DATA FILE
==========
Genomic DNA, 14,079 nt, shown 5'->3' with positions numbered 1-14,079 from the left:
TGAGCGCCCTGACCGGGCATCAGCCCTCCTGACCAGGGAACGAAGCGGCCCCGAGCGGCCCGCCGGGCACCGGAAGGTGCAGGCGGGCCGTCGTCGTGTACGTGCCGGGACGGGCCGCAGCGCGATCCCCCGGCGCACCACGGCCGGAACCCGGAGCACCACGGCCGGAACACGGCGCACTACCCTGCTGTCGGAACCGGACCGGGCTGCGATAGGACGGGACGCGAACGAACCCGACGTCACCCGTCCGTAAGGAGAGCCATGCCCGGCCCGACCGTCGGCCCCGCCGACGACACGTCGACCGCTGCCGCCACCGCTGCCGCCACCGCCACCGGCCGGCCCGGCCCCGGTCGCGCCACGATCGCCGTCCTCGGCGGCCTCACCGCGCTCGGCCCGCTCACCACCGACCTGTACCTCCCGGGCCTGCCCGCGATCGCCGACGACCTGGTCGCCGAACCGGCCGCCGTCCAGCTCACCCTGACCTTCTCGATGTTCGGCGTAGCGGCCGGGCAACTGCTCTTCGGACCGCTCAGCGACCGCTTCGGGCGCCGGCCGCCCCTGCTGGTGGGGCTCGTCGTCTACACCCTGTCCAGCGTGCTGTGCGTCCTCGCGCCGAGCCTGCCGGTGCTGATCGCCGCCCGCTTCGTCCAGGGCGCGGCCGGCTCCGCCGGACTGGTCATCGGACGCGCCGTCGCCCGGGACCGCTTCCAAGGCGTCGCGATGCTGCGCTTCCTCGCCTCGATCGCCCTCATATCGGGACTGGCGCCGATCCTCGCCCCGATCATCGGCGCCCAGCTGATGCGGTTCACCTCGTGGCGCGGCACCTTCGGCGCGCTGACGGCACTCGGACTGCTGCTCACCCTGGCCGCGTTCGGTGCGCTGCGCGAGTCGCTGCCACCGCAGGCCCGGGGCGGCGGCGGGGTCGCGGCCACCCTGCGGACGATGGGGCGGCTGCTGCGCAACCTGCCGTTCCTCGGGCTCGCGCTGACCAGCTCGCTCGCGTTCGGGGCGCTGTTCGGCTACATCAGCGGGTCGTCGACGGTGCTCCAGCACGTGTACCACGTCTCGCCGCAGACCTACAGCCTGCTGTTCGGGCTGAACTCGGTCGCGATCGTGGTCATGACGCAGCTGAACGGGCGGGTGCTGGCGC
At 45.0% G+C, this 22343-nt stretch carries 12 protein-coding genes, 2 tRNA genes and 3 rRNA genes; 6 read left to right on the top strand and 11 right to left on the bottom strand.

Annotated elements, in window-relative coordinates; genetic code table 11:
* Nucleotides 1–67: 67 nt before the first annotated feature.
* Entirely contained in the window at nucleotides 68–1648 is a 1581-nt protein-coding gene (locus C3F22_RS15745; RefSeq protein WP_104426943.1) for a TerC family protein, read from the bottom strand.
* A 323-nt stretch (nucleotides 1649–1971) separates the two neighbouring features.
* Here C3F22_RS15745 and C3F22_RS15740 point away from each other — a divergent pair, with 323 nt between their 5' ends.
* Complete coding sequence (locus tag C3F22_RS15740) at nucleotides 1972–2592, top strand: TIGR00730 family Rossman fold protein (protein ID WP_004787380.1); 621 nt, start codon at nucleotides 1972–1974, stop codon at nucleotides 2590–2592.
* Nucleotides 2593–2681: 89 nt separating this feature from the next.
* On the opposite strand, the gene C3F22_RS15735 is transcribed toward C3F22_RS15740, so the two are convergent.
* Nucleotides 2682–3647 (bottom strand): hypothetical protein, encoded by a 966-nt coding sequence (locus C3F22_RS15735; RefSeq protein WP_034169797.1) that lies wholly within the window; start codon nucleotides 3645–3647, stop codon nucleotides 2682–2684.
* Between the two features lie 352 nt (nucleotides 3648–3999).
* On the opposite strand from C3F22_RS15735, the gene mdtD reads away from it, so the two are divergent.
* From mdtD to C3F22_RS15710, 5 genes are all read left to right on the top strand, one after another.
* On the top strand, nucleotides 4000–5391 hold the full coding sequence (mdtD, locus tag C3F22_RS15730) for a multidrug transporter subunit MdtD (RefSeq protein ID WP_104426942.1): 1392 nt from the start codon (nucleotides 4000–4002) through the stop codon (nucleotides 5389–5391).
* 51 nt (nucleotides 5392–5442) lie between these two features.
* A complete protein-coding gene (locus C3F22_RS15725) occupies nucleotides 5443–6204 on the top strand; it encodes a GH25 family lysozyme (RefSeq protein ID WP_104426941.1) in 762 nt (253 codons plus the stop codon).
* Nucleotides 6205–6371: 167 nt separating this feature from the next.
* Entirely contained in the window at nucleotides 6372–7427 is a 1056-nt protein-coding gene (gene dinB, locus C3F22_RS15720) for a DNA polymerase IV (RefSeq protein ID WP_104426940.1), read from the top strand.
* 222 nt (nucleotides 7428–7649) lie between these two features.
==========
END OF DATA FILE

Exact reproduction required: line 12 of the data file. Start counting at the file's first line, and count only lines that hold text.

* Nucleotides 2682–3647 (bottom strand): hypothetical protein, encoded by a 966-nt coding sequence (locus C3F22_RS15735; RefSeq protein WP_034169797.1) that lies wholly within the window; start codon nucleotides 3645–3647, stop codon nucleotides 2682–2684.